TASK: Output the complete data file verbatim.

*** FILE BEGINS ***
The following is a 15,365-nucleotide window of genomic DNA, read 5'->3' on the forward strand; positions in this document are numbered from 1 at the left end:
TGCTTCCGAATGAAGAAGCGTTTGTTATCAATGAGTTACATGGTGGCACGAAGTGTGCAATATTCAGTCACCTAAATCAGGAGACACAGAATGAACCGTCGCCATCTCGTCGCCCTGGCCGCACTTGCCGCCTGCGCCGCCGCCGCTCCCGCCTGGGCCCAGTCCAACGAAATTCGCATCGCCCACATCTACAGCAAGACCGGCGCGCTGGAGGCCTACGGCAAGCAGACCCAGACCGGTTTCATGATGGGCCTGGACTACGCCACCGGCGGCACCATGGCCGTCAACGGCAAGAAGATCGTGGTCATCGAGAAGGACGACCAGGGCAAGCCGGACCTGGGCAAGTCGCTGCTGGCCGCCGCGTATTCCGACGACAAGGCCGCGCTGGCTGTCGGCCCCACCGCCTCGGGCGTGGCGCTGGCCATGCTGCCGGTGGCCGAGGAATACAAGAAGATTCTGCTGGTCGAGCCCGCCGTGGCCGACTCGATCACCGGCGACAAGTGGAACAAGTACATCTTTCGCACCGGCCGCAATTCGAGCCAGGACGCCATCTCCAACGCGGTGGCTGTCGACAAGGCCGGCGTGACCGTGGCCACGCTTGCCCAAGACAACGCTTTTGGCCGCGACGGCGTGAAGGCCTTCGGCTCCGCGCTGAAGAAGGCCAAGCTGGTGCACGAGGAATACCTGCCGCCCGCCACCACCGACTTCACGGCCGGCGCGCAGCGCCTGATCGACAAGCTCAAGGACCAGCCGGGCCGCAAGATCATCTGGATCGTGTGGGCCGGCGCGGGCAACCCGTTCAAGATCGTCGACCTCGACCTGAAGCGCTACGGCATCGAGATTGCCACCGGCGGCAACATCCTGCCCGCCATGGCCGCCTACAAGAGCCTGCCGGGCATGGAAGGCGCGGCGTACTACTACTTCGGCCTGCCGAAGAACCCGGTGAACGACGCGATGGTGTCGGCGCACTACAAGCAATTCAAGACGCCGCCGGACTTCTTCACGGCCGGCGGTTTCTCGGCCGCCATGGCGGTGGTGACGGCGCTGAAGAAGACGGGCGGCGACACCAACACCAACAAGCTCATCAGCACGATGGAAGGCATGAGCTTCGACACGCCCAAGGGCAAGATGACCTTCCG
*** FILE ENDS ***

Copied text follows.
The following is a 15,365-nucleotide window of genomic DNA, read 5'->3' on the forward strand; positions in this document are numbered from 1 at the left end:
TGCTTCCGAATGAAGAAGCGTTTGTTATCAATGAGTTACATGGTGGCACGAAGTGTGCAATATTCAGTCACCTAAATCAGGAGACACAGAATGAACCGTCGCCATCTCGTCGCCCTGGCCGCACTTGCCGCCTGCGCCGCCGCCGCTCCCGCCTGGGCCCAGTCCAACGAAATTCGCATCGCCCACATCTACAGCAAGACCGGCGCGCTGGAGGCCTACGGCAAGCAGACCCAGACCGGTTTCATGATGGGCCTGGACTACGCCACCGGCGGCACCATGGCCGTCAACGGCAAGAAGATCGTGGTCATCGAGAAGGACGACCAGGGCAAGCCGGACCTGGGCAAGTCGCTGCTGGCCGCCGCGTATTCCGACGACAAGGCCGCGCTGGCTGTCGGCCCCACCGCCTCGGGCGTGGCGCTGGCCATGCTGCCGGTGGCCGAGGAATACAAGAAGATTCTGCTGGTCGAGCCCGCCGTGGCCGACTCGATCACCGGCGACAAGTGGAACAAGTACATCTTTCGCACCGGCCGCAATTCGAGCCAGGACGCCATCTCCAACGCGGTGGCTGTCGACAAGGCCGGCGTGACCGTGGCCACGCTTGCCCAAGACAACGCTTTTGGCCGCGACGGCGTGAAGGCCTTCGGCTCCGCGCTGAAGAAGGCCAAGCTGGTGCACGAGGAATACCTGCCGCCCGCCACCACCGACTTCACGGCCGGCGCGCAGCGCCTGATCGACAAGCTCAAGGACCAGCCGGGCCGCAAGATCATCTGGATCGTGTGGGCCGGCGCGGGCAACCCGTTCAAGATCGTCGACCTCGACCTGAAGCGCTACGGCATCGAGATTGCCACCGGCGGCAACATCCTGCCCGCCATGGCCGCCTACAAGAGCCTGCCGGGCATGGAAGGCGCGGCGTACTACTACTTCGGCCTGCCGAAGAACCCGGTGAACGACGCGATGGTGTCGGCGCACTACAAGCAATTCAAGACGCCGCCGGACTTCTTCACGGCCGGCGGTTTCTCGGCCGCCATGGCGGTGGTGACGGCGCTGAAGAAGACGGGCGGCGACACCAACACCAACAAGCTCATCAGCACGATGGAAGGCATGAGCTTCGACACGCCCAAGGGCAAGATGACCTTCCG